Trending Topics

Wash. pays $9.9M to woman who got terminal cancer in prison

The former inmate, who was serving time for drug and burglary convictions, didn’t receive appropriate medical care for more than two years despite tests showing signs of possible cancer, the lawsuit states

Washington Corrections Center for Women

By the time her cancer was diagnosed at the Washington Corrections Center for Women in Gig Harbor, it was too late.

Washington DOC

By Jim Brunner
The Seattle Times

SEATTLE — Washington state has paid $9.9 million to settle a lawsuit by a woman whose cervical cancer grew terminal while she was incarcerated after prison doctors failed to adequately diagnose and treat the disease.

In the latest of a series of deadly and expensive health care failures in state prisons, Paula Gardner, who was serving time for drug and burglary convictions, didn’t receive appropriate medical care for more than two years despite tests showing signs of possible cancer — and eventually a scan revealing a growth inside her uterus, according to her lawsuit.

By the time her cancer was diagnosed at the Washington Corrections Center for Women in Gig Harbor, it was too late.

“Because the cancer was left unchecked for this period of time, it became advanced when it was otherwise treatable. It has spread to her lymph nodes (Stage IV) and Paula has been informed she will never recover,” Lincoln Beauregard and Marta O’Brien, the attorneys representing Gardner, wrote in the lawsuit complaint filed in late 2022 in Pierce County Superior Court.

“As a result of the negligent, reckless and grossly negligent conduct and medical malpractice of DOC ... Paula has, and will, endure incredible pain and suffering up to the time of her death,” the complaint stated.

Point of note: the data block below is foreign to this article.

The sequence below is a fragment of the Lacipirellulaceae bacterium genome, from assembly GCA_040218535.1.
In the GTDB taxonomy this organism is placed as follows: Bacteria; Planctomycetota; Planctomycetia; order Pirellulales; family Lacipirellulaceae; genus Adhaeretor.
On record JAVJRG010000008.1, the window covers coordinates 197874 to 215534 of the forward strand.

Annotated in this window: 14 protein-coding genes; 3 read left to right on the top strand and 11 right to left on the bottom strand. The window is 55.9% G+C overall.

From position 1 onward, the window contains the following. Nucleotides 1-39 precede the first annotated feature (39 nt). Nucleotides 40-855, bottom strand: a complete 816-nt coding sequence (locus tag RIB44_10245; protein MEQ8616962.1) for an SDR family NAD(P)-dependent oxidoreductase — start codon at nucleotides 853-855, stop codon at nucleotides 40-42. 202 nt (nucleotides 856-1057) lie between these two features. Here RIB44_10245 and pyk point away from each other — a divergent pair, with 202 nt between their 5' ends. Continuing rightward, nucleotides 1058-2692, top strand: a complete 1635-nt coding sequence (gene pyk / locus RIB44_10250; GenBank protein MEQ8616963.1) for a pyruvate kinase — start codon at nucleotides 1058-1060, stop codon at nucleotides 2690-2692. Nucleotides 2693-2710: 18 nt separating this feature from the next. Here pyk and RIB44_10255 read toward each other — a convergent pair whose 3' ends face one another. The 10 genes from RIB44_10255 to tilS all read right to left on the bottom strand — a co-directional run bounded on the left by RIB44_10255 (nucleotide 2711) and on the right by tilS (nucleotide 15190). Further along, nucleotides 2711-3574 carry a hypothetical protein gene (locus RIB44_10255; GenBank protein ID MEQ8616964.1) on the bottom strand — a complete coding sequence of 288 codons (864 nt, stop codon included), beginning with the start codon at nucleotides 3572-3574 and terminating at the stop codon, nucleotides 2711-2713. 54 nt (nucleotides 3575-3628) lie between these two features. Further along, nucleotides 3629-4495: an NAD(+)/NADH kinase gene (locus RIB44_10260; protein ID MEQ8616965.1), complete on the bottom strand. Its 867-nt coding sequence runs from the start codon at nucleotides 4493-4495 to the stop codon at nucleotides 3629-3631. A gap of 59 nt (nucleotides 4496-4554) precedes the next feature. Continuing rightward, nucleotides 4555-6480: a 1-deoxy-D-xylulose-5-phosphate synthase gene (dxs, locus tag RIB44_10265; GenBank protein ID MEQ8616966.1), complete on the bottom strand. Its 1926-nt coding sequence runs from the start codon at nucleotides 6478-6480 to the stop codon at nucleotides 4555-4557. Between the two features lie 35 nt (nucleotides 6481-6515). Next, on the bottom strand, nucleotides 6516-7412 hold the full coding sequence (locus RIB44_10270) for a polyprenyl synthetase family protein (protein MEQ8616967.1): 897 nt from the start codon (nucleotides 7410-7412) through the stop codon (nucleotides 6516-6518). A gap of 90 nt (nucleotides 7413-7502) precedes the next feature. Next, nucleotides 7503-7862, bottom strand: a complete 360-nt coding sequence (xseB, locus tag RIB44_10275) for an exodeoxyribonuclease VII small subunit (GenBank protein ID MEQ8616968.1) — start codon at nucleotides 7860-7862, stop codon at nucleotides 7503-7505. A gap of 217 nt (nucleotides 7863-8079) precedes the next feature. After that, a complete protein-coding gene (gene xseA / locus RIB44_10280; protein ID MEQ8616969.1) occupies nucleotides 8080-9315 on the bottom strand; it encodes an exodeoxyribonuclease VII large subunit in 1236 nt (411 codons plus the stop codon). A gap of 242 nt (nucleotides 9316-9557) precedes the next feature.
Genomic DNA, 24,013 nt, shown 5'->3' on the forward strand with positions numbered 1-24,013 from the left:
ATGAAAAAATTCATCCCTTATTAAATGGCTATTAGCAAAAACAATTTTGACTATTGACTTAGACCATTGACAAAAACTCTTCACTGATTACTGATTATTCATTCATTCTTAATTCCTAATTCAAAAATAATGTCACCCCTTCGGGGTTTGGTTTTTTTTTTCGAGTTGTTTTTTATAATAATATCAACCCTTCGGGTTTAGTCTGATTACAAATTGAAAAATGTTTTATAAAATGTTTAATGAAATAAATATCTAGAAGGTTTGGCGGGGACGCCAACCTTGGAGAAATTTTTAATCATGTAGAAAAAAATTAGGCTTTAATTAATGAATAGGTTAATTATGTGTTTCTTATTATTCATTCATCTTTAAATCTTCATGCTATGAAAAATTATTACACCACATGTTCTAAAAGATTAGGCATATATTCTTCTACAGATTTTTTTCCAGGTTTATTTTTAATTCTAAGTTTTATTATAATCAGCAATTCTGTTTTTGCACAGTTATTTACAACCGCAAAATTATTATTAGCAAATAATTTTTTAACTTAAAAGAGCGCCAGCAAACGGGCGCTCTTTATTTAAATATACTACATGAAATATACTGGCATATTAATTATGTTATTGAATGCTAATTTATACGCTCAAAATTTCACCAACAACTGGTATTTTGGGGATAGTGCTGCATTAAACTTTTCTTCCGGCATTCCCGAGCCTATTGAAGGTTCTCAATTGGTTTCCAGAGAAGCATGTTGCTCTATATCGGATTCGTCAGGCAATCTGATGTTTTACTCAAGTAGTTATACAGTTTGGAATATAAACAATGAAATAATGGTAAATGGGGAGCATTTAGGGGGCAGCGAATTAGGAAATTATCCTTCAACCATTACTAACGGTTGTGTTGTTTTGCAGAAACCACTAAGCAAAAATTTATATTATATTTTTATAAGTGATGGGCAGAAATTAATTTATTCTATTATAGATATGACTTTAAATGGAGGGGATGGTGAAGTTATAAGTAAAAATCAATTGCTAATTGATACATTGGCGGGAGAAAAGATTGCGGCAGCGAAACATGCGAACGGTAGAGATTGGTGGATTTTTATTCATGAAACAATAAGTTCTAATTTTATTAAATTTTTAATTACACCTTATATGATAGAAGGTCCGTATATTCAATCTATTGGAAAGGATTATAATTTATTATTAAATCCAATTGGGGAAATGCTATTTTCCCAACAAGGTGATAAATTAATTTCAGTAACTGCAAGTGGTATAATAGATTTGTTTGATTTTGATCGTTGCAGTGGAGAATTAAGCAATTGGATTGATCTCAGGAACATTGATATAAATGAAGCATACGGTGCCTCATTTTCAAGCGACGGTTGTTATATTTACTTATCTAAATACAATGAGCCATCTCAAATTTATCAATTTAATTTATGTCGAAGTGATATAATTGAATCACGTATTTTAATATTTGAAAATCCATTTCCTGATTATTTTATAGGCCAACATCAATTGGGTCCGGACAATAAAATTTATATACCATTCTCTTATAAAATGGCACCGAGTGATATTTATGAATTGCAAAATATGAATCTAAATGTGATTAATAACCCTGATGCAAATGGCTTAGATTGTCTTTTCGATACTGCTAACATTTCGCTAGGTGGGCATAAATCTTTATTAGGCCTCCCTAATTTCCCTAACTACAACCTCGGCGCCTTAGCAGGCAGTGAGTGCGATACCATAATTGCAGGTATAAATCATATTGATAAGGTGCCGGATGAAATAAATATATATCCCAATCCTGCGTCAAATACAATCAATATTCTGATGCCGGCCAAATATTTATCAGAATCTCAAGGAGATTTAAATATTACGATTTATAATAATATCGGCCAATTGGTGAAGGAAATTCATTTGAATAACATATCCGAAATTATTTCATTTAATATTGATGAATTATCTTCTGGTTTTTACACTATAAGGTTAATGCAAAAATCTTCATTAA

The settlement, which exceeds other DOC-related lawsuit payouts in recent years, was reached on the first day of a trial in the civil case in December. The state paid out the money in January.

Gardner, 42, was released from prison following her diagnosis and is receiving palliative care in Tacoma, O’Brien said in an interview.

In a court filing before the scheduled trial, an assistant attorney general representing the DOC acknowledged prison health care had harmed Gardner and said the only issue for a jury to decide was a dollar figure to award in the case.

“Our heart goes out to Ms. Gardner and her family. In recent years, the agency has focused its attention on improving health care for our incarcerated patients,” Chris Wright, a spokesperson with the state’s Department of Corrections, said in an emailed statement.

Wright pointed to efforts including the hiring of a national expert in corrections health systems, who helped launch a new model to improve DOC patient outcomes. In late 2021, DOC implemented a new system of reviews for unexpected deaths of incarcerated persons. And the agency has sought funding from the Legislature for electronic health records, which would eliminate its outmoded reliance on paper files.

The $9.9 million settlement is more than the total amount paid by DOC in lawsuit and tort claims during any of the past six fiscal years dating to 2018, according to reports by the state’s Office of Risk Management.